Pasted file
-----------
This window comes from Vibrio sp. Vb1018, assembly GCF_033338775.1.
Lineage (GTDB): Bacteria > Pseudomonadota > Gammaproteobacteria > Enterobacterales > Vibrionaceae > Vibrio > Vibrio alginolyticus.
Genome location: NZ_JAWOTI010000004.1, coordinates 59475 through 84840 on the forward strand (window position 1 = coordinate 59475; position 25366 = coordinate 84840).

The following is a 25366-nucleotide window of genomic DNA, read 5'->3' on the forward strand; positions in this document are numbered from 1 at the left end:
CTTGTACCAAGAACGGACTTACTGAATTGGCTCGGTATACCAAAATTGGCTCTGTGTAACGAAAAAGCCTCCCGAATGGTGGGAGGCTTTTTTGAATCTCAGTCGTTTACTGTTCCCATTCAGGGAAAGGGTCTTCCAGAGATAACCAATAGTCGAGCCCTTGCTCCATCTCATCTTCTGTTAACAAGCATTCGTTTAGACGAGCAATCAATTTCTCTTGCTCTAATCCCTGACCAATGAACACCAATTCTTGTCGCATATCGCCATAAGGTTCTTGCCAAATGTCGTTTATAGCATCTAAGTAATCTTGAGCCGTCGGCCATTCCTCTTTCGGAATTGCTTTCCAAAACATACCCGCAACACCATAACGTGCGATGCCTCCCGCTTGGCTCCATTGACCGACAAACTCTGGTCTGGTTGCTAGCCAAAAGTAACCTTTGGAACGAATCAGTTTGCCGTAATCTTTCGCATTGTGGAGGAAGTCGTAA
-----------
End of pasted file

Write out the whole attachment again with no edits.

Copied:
This window comes from Vibrio sp. Vb1018, assembly GCF_033338775.1.
Lineage (GTDB): Bacteria > Pseudomonadota > Gammaproteobacteria > Enterobacterales > Vibrionaceae > Vibrio > Vibrio alginolyticus.
Genome location: NZ_JAWOTI010000004.1, coordinates 59475 through 84840 on the forward strand (window position 1 = coordinate 59475; position 25366 = coordinate 84840).

The following is a 25366-nucleotide window of genomic DNA, read 5'->3' on the forward strand; positions in this document are numbered from 1 at the left end:
CTTGTACCAAGAACGGACTTACTGAATTGGCTCGGTATACCAAAATTGGCTCTGTGTAACGAAAAAGCCTCCCGAATGGTGGGAGGCTTTTTTGAATCTCAGTCGTTTACTGTTCCCATTCAGGGAAAGGGTCTTCCAGAGATAACCAATAGTCGAGCCCTTGCTCCATCTCATCTTCTGTTAACAAGCATTCGTTTAGACGAGCAATCAATTTCTCTTGCTCTAATCCCTGACCAATGAACACCAATTCTTGTCGCATATCGCCATAAGGTTCTTGCCAAATGTCGTTTATAGCATCTAAGTAATCTTGAGCCGTCGGCCATTCCTCTTTCGGAATTGCTTTCCAAAACATACCCGCAACACCATAACGTGCGATGCCTCCCGCTTGGCTCCATTGACCGACAAACTCTGGTCTGGTTGCTAGCCAAAAGTAACCTTTGGAACGAATCAGTTTGCCGTAATCTTTCGCATTGTGGAGGAAGTCGTAA